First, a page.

Bloodborne | Review
The Good
  • + Stunning graphics contribute to the intense atmosphere
  • + More accessible compared to From Software's other titles
  • + Seamless integration of online features
The Bad
  • Nothing to report
95%"Amazing"

Want to look beyond the score? Read the full written review below…

From Software’s penchant for devilishly difficult RPGs is certainly intimidating. As a gamer without any Dark Souls or Demon Souls experience, jumping into Bloodborne has been both daunting and exhilarating. Fortunately, after a little bravery and perseverance on my part, I think we have an early contender for game of the year.

There’s no denying that Bloodborne will test even the most seasoned gamer, however, it certainly seems a little more forgiving opposite From Software’s other titles. Accessibility was always a concern for me before entering the game, and given the steep learning curve of Dark Souls, wherein entering combat was genuinely terrifying, Bloodborne actively pushes you to engage the enemy and reap the rewards. Should you strike an opponent directly after getting hit, there’s the chance to regain lost health. It’s still tough as nails, but this simple feature allows players more room to breathe.

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I feel lucky I’ve never played any of From Software’s previous titles, as absolutely everything I encountered here was new to me. The anger, rage and complete despair I felt was sometimes so overwhelming, I seriously questioned my ability to play this game. With all that in mind, when I stumbled across the Cleric Beast (your first boss encounter), I immediately wanted to give up. It only took a couple of swipes from him to take me down, and before I knew it I was dead.

I must’ve had someone looking after me from the boarders, however, as on my second turn I defeated him. Believe me when I say there’s nothing quite as rewarding as your first boss kill, and when the caption “Prey Slaughtered” graces your screen, feel free to jump with joy and shout to the rafters about your success. But it wasn’t as easy as jumping into the game, strolling the environment, and killing things willy nilly. In fact, it took me a fair amount of time to adjust to the gameplay, and figure out the game’s overall structure.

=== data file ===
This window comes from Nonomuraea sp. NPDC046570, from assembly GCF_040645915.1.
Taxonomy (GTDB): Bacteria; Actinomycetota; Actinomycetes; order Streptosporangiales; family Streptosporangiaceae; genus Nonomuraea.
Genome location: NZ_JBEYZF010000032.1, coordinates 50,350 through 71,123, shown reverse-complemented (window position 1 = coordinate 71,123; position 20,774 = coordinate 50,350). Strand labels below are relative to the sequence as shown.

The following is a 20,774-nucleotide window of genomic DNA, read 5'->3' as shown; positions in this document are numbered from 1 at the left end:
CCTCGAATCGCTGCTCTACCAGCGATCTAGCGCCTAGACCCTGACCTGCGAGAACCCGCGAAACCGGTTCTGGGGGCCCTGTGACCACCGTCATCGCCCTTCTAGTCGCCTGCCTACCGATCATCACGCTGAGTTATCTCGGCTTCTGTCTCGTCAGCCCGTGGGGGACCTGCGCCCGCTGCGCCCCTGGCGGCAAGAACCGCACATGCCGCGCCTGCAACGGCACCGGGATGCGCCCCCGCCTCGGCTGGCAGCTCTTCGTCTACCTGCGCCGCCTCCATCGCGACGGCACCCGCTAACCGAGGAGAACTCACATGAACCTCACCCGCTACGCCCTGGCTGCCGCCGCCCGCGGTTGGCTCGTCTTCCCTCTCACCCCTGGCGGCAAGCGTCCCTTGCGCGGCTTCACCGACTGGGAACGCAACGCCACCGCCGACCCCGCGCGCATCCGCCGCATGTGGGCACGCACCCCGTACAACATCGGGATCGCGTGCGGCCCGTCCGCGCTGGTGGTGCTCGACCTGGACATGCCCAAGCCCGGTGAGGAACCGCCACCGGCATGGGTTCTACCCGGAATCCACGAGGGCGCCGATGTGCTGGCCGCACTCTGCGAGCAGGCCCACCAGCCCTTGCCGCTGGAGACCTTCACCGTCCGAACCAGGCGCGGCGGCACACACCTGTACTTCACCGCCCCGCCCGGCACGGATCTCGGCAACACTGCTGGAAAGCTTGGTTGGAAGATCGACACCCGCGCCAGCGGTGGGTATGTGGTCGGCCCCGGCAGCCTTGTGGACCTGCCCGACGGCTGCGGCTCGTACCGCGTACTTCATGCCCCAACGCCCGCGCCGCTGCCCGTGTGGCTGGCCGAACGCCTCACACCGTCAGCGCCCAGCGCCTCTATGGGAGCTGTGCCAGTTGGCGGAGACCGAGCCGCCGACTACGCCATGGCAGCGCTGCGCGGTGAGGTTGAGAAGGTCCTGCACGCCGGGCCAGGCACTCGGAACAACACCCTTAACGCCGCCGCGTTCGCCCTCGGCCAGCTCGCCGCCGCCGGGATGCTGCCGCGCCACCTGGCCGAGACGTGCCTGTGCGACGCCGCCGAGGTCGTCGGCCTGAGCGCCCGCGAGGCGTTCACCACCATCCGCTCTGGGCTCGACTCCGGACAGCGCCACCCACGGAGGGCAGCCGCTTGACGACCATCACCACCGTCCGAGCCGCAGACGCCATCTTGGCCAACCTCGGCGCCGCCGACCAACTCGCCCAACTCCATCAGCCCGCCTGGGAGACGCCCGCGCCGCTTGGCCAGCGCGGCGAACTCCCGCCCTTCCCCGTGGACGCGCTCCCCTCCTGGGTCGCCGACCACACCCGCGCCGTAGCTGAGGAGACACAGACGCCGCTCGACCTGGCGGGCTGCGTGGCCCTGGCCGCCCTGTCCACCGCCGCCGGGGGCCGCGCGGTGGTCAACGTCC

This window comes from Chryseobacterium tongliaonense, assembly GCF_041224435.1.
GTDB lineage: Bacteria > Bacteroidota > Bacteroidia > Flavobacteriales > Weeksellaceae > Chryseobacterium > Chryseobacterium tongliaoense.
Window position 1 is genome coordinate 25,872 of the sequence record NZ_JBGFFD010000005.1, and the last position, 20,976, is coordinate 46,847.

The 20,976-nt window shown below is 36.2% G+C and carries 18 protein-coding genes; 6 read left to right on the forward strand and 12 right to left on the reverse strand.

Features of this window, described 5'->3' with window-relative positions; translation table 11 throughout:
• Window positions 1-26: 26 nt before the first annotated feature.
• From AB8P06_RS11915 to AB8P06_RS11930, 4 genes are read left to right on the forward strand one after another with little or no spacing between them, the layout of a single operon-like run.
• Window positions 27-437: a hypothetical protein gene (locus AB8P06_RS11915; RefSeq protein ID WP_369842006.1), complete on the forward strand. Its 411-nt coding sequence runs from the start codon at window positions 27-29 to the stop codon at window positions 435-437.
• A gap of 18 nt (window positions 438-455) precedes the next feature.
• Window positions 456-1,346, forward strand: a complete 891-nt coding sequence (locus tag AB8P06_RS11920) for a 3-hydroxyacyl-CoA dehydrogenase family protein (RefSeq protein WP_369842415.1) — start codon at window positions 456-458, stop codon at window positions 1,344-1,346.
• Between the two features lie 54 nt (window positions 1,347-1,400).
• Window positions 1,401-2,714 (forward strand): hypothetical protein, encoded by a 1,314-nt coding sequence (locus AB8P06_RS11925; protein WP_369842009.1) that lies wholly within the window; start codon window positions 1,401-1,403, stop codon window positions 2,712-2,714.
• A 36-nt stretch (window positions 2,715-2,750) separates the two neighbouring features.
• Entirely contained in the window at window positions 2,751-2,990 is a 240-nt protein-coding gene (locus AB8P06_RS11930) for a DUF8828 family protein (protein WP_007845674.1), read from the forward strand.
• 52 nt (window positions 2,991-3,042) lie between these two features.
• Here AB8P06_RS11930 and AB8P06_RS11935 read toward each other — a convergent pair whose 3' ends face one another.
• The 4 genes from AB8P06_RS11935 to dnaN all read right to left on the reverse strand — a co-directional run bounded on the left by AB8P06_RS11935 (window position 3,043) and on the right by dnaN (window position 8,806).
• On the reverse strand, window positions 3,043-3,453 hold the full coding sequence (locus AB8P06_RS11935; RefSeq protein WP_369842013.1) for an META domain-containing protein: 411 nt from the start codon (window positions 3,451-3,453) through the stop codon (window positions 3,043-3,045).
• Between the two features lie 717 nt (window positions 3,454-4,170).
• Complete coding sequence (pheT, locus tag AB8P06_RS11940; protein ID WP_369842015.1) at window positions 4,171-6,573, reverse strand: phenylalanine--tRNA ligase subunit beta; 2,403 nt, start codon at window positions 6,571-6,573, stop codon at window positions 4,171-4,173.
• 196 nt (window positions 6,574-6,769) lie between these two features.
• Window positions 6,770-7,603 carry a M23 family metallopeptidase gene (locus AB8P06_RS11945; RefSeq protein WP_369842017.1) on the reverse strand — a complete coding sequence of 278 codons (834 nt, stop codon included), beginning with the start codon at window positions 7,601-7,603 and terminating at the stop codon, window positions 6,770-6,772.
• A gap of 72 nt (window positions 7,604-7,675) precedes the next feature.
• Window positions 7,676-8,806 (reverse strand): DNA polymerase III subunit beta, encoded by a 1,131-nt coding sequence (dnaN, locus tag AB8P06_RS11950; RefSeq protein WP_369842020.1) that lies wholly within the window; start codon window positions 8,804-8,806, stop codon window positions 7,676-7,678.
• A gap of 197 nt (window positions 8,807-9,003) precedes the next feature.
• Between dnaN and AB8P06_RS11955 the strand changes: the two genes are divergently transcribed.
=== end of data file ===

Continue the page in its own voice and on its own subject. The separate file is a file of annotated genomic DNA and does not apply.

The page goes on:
You’ll hardly ever get any guidance in Bloodborne, and it’s only through exploration that you’ll roughly figure out where to go next. There may be a loose campaign to play through, but it’s the lore and importance of your surroundings that tell a much more detailed story. From the offset you’re not given any objectives; simply explore and see where you get to. In the beginning you’re intentionally given no weapons, and it’s only until you die that you realise why. Even for a newcomer such as myself, I was taken through the rules of the game in an organic way, and dying was my first important lesson.

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Unlike in other games where death isn’t as regular an occurrence, in Bloodborne it’s going to happen more than you care to count. The fact that it’s easy to face death in the beginning, only made me want to progress further and upgrade to stand a better chance of survival. When you do want to increase your stats, you’re going to need Blood Echoes. These act as the game’s currency and are obtained once you kill an enemy. The bigger your foe, generally, the bigger your reward.

There’s only one caveat, if you die you’ll lose all your Blood Echoes. A simple yet effective way to ensure you’re always on your toes, using your head more than brute force. Learning an enemies’ attacks is essential to besting them, particularly once you know the best way to defend. Each monster will face you in a different way, but rolling around and dodging whilst you attack, will often work wonders. Once you do snuff it – and there’s no doubt about it – you have the chance to regain your dropped Echoes by getting back to them without dying. It’s easier said than done, but offers a little hope for those who haven’t been looking after their precious currency.